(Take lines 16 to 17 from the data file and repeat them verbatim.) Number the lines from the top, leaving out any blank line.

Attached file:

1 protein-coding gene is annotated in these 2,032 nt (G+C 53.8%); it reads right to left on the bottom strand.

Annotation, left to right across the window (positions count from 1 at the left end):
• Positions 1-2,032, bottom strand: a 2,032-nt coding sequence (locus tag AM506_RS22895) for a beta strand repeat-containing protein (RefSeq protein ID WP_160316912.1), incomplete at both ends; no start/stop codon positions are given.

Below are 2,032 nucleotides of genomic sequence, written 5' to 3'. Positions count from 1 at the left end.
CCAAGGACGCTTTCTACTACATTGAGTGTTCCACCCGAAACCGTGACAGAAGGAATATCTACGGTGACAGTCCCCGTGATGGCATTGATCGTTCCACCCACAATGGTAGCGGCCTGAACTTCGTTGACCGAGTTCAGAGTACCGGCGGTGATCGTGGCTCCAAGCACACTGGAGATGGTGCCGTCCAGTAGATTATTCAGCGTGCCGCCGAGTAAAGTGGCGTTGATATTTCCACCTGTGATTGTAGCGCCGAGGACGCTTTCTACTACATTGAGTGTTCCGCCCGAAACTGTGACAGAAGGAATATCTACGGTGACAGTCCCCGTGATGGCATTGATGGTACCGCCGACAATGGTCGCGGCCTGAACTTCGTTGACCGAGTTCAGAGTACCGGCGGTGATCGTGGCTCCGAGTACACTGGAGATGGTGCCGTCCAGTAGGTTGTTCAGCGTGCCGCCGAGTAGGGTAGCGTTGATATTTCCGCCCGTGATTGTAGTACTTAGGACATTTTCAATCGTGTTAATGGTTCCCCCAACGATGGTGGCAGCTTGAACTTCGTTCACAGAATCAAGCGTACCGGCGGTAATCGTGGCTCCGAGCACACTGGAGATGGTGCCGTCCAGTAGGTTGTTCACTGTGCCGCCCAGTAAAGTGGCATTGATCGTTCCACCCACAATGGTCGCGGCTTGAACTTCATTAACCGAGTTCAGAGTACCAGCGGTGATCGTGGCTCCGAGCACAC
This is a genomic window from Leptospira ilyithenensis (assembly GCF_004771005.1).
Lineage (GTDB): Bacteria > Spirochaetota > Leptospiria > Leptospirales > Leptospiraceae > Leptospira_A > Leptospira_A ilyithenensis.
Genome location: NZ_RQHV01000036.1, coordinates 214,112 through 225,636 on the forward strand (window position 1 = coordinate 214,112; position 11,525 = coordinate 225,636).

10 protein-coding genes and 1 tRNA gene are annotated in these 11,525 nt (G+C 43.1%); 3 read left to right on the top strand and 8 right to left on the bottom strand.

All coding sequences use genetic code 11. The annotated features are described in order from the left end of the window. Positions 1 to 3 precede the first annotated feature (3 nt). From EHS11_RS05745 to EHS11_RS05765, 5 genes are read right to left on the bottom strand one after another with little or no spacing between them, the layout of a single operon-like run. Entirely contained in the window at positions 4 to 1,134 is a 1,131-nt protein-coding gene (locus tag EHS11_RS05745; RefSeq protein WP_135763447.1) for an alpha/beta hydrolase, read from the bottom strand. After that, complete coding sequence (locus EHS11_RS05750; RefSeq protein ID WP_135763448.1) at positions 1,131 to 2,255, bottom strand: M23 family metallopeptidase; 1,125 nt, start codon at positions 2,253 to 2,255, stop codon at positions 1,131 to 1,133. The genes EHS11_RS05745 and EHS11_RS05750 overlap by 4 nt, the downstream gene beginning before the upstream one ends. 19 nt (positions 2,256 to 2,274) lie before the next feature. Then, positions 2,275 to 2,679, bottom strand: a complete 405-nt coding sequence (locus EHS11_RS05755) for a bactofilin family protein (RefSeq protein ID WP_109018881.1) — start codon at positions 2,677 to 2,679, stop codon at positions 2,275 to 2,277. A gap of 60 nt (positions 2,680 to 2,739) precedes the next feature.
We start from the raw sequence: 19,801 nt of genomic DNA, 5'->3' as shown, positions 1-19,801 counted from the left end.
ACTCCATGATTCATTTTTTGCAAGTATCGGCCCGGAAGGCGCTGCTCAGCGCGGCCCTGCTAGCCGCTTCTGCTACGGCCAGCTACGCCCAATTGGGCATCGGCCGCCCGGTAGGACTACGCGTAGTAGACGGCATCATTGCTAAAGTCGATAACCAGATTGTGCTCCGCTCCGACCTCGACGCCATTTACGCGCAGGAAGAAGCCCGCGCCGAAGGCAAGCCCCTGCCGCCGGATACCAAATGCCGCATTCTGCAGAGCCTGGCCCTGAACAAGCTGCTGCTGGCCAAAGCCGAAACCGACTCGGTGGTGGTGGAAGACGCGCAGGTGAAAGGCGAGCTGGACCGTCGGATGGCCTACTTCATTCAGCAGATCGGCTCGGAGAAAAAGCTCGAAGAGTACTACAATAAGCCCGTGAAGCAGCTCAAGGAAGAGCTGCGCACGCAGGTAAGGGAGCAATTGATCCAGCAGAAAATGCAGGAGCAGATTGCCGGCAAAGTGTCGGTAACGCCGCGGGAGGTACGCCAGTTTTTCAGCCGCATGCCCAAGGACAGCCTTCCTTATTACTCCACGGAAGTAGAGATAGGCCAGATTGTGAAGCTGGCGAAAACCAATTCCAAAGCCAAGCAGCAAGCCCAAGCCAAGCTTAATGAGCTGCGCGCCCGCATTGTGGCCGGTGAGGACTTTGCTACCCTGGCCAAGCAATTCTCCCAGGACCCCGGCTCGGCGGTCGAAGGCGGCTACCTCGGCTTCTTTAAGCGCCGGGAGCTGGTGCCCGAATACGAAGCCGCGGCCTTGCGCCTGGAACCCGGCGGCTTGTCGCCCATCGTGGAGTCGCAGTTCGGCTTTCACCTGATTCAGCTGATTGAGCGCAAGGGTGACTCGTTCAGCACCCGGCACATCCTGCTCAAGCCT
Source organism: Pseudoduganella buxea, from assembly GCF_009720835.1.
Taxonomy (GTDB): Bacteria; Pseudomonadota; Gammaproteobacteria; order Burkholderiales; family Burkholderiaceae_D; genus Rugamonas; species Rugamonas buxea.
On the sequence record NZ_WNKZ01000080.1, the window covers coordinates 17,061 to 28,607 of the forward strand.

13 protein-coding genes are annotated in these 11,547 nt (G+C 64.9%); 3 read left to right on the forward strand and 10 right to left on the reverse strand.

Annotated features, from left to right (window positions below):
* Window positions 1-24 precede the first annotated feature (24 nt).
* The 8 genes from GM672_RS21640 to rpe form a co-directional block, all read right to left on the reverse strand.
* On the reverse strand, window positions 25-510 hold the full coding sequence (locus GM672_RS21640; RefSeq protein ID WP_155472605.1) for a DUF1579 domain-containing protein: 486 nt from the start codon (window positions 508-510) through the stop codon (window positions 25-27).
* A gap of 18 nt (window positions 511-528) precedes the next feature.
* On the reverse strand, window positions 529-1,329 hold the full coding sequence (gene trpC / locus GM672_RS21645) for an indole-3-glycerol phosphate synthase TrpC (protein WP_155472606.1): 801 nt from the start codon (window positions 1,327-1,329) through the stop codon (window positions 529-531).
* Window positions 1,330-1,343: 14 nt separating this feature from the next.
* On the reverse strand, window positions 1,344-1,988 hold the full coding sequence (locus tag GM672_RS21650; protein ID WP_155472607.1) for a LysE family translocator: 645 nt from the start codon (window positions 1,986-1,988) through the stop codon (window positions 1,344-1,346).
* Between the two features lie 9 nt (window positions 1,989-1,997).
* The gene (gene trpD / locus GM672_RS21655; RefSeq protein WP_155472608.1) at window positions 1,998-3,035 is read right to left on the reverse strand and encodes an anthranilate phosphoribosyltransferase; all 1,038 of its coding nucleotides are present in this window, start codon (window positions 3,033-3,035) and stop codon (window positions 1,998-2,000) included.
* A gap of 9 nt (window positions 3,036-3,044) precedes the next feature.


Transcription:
13 protein-coding genes are annotated in these 11,547 nt (G+C 64.9%); 3 read left to right on the forward strand and 10 right to left on the reverse strand.

Annotated features, from left to right (window positions below):